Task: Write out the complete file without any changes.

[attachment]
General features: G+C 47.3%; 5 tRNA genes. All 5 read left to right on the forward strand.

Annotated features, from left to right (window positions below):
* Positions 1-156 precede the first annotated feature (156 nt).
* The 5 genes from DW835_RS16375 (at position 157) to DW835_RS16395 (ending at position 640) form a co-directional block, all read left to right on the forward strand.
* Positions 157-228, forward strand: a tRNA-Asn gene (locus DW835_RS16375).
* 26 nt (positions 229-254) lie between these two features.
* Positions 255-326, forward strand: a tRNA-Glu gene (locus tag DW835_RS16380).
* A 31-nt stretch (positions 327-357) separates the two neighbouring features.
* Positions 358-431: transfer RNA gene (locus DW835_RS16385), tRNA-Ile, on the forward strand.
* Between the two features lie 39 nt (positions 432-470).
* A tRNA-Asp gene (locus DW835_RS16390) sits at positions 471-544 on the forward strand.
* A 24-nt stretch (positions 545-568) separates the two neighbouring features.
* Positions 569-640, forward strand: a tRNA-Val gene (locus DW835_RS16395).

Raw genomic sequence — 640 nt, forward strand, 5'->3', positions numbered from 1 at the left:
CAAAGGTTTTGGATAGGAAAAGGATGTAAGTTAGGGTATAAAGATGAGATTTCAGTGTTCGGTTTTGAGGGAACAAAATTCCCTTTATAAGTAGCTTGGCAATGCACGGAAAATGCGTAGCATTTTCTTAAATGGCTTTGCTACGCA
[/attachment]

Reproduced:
General features: G+C 47.3%; 5 tRNA genes. All 5 read left to right on the forward strand.

Annotated features, from left to right (window positions below):
* Positions 1-156 precede the first annotated feature (156 nt).
* The 5 genes from DW835_RS16375 (at position 157) to DW835_RS16395 (ending at position 640) form a co-directional block, all read left to right on the forward strand.
* Positions 157-228, forward strand: a tRNA-Asn gene (locus DW835_RS16375).
* 26 nt (positions 229-254) lie between these two features.
* Positions 255-326, forward strand: a tRNA-Glu gene (locus tag DW835_RS16380).
* A 31-nt stretch (positions 327-357) separates the two neighbouring features.
* Positions 358-431: transfer RNA gene (locus DW835_RS16385), tRNA-Ile, on the forward strand.
* Between the two features lie 39 nt (positions 432-470).
* A tRNA-Asp gene (locus DW835_RS16390) sits at positions 471-544 on the forward strand.
* A 24-nt stretch (positions 545-568) separates the two neighbouring features.
* Positions 569-640, forward strand: a tRNA-Val gene (locus DW835_RS16395).

Raw genomic sequence — 640 nt, forward strand, 5'->3', positions numbered from 1 at the left:
CAAAGGTTTTGGATAGGAAAAGGATGTAAGTTAGGGTATAAAGATGAGATTTCAGTGTTCGGTTTTGAGGGAACAAAATTCCCTTTATAAGTAGCTTGGCAATGCACGGAAAATGCGTAGCATTTTCTTAAATGGCTTTGCTACGCA